Member Since 2018


Michael B. Horn strives to create a world in which all individuals can build their passions and fulfill their potential through his writing, speaking, and work with a portfolio of education organizations. He is the author of several books, including the award-winning Disrupting Class: How Disruptive Innovation Will Change the Way the World Learns; Blended: Using Disruptive Innovation to Improve Schools; Choosing College; Goodnight Box, a children’s story; and the forthcoming From Reopen to Reinvent: (Re)creating School for Every Child, which will be released in July 2022. Michael is the co-founder of and a distinguished fellow at the Clayton Christensen Institute for Disruptive Innovation, a non-profit think tank. He cohosts the top education podcasts Future U and Class Disrupted. He is a regular contributor to Forbes.com and writes the Substack newsletter The Future of Education. Michael also serves as an executive editor at Education Next, and his work has been featured in outlets such as The New York Times, The Washington Post, The Atlantic, Harvard Business Review, and NBC. Michael serves on the board and advisory boards of a range of education organizations, including Imagine Worldwide, Minerva University, the LearnLaunch Institute, and Guild Education, and is a venture partner at NextGen Venture Partners. Michael was selected as a 2014 Eisenhower Fellow to study innovation in education in Vietnam and Korea, and Tech&Learning magazine named him to its list of the 100 most important people in the creation and advancement of the use of technology in education. Michael holds a BA in history from Yale University and an MBA from the Harvard Business School.

Published Articles & Media

Amid College Success Push, The U.S. Overlooks The Fact That One In Four Students Are Parents

When parents enter postsecondary education, they meet a system that isn’t designed with them in mind.

WeWork Helps Online Learning Take its Next Step Forward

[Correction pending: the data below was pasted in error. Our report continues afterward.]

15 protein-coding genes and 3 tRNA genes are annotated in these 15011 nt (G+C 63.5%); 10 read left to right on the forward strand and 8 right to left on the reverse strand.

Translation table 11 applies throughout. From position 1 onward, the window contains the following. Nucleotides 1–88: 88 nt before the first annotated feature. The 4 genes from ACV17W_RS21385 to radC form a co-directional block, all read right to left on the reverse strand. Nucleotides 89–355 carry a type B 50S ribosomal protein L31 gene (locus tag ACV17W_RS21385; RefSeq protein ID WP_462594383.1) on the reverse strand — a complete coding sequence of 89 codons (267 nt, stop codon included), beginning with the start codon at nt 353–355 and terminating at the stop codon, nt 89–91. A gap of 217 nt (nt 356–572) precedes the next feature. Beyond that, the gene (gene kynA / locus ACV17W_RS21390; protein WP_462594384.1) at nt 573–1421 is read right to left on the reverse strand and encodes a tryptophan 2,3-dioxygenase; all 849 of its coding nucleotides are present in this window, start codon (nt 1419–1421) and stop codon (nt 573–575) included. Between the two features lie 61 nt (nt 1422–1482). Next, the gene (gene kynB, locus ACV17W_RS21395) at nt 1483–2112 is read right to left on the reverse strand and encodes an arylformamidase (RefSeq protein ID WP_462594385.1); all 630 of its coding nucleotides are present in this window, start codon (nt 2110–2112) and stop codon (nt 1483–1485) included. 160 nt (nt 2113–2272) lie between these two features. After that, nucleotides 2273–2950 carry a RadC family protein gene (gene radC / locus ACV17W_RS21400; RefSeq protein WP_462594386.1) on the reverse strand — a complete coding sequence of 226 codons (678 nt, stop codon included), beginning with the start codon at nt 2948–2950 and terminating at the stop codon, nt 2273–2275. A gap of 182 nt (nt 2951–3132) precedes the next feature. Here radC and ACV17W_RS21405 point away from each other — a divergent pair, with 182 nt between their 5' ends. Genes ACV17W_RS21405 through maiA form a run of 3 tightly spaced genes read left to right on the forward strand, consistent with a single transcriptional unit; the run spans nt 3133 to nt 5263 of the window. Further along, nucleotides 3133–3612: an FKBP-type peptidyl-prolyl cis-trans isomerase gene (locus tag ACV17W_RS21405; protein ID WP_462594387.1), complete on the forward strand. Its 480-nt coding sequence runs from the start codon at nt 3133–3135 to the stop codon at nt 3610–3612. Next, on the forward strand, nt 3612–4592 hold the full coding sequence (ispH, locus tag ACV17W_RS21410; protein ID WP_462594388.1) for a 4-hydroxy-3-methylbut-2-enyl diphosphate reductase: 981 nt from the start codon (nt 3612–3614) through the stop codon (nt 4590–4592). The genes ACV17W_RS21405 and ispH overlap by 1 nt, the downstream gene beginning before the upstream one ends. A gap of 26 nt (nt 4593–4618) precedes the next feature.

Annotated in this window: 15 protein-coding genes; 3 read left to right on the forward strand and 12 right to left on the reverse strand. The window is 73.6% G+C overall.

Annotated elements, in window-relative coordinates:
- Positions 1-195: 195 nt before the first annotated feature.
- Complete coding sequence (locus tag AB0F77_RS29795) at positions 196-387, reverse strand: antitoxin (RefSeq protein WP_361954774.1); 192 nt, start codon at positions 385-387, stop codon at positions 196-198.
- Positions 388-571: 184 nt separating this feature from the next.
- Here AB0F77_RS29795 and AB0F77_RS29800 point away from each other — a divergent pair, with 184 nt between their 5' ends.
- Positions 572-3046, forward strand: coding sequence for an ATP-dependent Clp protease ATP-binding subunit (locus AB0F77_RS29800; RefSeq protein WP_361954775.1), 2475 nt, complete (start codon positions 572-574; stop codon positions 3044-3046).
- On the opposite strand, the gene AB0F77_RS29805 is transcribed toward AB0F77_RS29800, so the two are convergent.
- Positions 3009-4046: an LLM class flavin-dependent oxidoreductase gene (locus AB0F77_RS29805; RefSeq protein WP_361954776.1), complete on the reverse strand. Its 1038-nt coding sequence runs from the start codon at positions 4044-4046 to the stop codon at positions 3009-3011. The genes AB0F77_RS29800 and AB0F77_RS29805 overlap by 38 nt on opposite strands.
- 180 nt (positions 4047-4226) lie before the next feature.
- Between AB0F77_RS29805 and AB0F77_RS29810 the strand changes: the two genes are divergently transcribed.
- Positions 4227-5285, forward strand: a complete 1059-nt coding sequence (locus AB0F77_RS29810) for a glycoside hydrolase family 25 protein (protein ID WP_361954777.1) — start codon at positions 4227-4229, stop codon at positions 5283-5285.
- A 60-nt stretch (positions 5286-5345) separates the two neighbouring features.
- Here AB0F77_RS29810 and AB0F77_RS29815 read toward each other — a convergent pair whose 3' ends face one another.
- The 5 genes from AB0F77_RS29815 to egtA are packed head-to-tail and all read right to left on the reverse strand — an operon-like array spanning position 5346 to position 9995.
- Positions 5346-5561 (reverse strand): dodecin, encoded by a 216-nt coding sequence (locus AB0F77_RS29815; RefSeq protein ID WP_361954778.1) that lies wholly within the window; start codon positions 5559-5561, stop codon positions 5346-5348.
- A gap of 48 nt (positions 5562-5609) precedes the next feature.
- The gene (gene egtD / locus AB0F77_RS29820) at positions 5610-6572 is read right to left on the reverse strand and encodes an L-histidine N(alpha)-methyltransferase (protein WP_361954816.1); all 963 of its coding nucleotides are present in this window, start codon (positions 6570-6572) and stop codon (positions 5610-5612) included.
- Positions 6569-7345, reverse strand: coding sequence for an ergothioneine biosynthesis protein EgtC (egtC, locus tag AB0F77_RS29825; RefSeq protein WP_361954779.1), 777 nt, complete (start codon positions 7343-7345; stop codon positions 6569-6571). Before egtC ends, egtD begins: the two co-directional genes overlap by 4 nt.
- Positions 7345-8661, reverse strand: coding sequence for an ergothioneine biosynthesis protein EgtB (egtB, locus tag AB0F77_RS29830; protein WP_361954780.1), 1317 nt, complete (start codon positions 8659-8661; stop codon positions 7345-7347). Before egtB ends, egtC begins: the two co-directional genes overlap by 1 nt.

WeWork and 2U are not recreating the sprawling campus environment of college, but they are offering an in-person environment in an experiment that could dramatically bolster engagement

Let’s Retire the ‘Gifted-and-Talented’ Label

If we allow students to move at their own pace, there is no longer a need to label and sort them.

Rethinking the Rules on Federal Higher-Ed Spending

How can Congress spur innovation while clamping down on fraud?

Change the Rules to Unleash Innovation

Although federal spending on higher education has expanded access, it has also had an unintended effect.

Accreditation’s Insidious Impact on Higher Education Innovation

While Washington, D.C. slams accreditors for not holding colleges and universities accountable for their student outcomes, the more insidious failure of accreditation is the stifling effect on innovation at existing institutions.

Stealing a Page From Disruption to Transform Accreditation

There is a fundamental mismatch between what accreditors value and what external actors want.

Putting School Budgets in Teachers’ Hands

What if end-users in the classroom made purchasing decisions?

The Forgotten Students

Over one million students drop out of college each year, and colleges do little to bring them back.

Consolidation, Collaboration or Closure? How Colleges Stay Alive in 2018

What will 2018 bring? I asked some experts for their best predictions on four key questions.

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